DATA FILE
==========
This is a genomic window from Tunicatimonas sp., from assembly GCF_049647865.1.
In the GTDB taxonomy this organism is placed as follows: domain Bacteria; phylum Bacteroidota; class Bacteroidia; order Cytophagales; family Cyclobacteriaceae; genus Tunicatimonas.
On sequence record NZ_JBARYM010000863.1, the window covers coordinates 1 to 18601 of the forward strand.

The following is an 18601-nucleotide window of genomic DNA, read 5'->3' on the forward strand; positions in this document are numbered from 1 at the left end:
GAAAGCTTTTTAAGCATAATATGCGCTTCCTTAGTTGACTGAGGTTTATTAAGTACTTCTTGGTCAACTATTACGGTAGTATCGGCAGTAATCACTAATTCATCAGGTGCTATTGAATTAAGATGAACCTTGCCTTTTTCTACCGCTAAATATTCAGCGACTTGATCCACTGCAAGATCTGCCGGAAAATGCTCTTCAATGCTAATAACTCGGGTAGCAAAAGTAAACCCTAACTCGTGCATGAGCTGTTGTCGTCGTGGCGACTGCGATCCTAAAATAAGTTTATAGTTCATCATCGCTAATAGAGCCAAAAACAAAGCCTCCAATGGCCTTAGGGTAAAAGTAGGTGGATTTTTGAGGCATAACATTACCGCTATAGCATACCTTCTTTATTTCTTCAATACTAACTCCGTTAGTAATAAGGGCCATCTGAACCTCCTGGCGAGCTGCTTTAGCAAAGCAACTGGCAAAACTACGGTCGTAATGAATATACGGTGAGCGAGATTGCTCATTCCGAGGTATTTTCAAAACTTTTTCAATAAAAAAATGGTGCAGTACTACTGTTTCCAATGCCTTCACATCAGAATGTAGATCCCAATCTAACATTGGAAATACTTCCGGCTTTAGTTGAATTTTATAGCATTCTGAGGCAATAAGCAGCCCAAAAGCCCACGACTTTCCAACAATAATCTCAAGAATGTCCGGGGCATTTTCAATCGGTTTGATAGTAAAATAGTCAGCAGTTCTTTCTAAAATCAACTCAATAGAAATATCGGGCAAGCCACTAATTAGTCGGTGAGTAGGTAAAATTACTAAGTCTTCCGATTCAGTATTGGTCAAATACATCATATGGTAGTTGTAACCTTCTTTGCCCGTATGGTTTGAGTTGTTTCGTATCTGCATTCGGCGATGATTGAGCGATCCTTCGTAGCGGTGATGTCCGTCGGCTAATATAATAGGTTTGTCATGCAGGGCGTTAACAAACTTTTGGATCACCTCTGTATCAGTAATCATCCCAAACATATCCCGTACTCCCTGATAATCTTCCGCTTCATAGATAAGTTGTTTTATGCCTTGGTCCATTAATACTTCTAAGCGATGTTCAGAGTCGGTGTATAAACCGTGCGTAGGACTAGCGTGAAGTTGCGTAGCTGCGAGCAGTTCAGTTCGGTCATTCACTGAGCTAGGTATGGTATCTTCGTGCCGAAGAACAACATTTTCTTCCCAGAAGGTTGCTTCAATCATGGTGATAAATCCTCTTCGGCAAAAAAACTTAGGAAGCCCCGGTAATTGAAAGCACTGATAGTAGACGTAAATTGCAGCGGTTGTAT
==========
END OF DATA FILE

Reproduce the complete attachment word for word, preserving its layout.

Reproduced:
This is a genomic window from Tunicatimonas sp., from assembly GCF_049647865.1.
In the GTDB taxonomy this organism is placed as follows: domain Bacteria; phylum Bacteroidota; class Bacteroidia; order Cytophagales; family Cyclobacteriaceae; genus Tunicatimonas.
On sequence record NZ_JBARYM010000863.1, the window covers coordinates 1 to 18601 of the forward strand.

The following is an 18601-nucleotide window of genomic DNA, read 5'->3' on the forward strand; positions in this document are numbered from 1 at the left end:
GAAAGCTTTTTAAGCATAATATGCGCTTCCTTAGTTGACTGAGGTTTATTAAGTACTTCTTGGTCAACTATTACGGTAGTATCGGCAGTAATCACTAATTCATCAGGTGCTATTGAATTAAGATGAACCTTGCCTTTTTCTACCGCTAAATATTCAGCGACTTGATCCACTGCAAGATCTGCCGGAAAATGCTCTTCAATGCTAATAACTCGGGTAGCAAAAGTAAACCCTAACTCGTGCATGAGCTGTTGTCGTCGTGGCGACTGCGATCCTAAAATAAGTTTATAGTTCATCATCGCTAATAGAGCCAAAAACAAAGCCTCCAATGGCCTTAGGGTAAAAGTAGGTGGATTTTTGAGGCATAACATTACCGCTATAGCATACCTTCTTTATTTCTTCAATACTAACTCCGTTAGTAATAAGGGCCATCTGAACCTCCTGGCGAGCTGCTTTAGCAAAGCAACTGGCAAAACTACGGTCGTAATGAATATACGGTGAGCGAGATTGCTCATTCCGAGGTATTTTCAAAACTTTTTCAATAAAAAAATGGTGCAGTACTACTGTTTCCAATGCCTTCACATCAGAATGTAGATCCCAATCTAACATTGGAAATACTTCCGGCTTTAGTTGAATTTTATAGCATTCTGAGGCAATAAGCAGCCCAAAAGCCCACGACTTTCCAACAATAATCTCAAGAATGTCCGGGGCATTTTCAATCGGTTTGATAGTAAAATAGTCAGCAGTTCTTTCTAAAATCAACTCAATAGAAATATCGGGCAAGCCACTAATTAGTCGGTGAGTAGGTAAAATTACTAAGTCTTCCGATTCAGTATTGGTCAAATACATCATATGGTAGTTGTAACCTTCTTTGCCCGTATGGTTTGAGTTGTTTCGTATCTGCATTCGGCGATGATTGAGCGATCCTTCGTAGCGGTGATGTCCGTCGGCTAATATAATAGGTTTGTCATGCAGGGCGTTAACAAACTTTTGGATCACCTCTGTATCAGTAATCATCCCAAACATATCCCGTACTCCCTGATAATCTTCCGCTTCATAGATAAGTTGTTTTATGCCTTGGTCCATTAATACTTCTAAGCGATGTTCAGAGTCGGTGTATAAACCGTGCGTAGGACTAGCGTGAAGTTGCGTAGCTGCGAGCAGTTCAGTTCGGTCATTCACTGAGCTAGGTATGGTATCTTCGTGCCGAAGAACAACATTTTCTTCCCAGAAGGTTGCTTCAATCATGGTGATAAATCCTCTTCGGCAAAAAAACTTAGGAAGCCCCGGTAATTGAAAGCACTGATAGTAGACGTAAATTGCAGCGGTTGTAT